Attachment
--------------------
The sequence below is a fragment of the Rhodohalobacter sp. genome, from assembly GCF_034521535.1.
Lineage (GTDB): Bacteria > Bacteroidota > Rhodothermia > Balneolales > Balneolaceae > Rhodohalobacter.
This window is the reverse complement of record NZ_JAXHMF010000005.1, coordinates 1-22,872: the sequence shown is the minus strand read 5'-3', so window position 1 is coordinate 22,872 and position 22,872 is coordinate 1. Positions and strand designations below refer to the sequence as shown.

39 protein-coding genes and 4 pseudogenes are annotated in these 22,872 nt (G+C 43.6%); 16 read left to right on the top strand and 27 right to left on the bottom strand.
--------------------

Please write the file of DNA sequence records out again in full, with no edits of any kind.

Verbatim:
The sequence below is a fragment of the Rhodohalobacter sp. genome, from assembly GCF_034521535.1.
Lineage (GTDB): Bacteria > Bacteroidota > Rhodothermia > Balneolales > Balneolaceae > Rhodohalobacter.
This window is the reverse complement of record NZ_JAXHMF010000005.1, coordinates 1-22,872: the sequence shown is the minus strand read 5'-3', so window position 1 is coordinate 22,872 and position 22,872 is coordinate 1. Positions and strand designations below refer to the sequence as shown.

39 protein-coding genes and 4 pseudogenes are annotated in these 22,872 nt (G+C 43.6%); 16 read left to right on the top strand and 27 right to left on the bottom strand.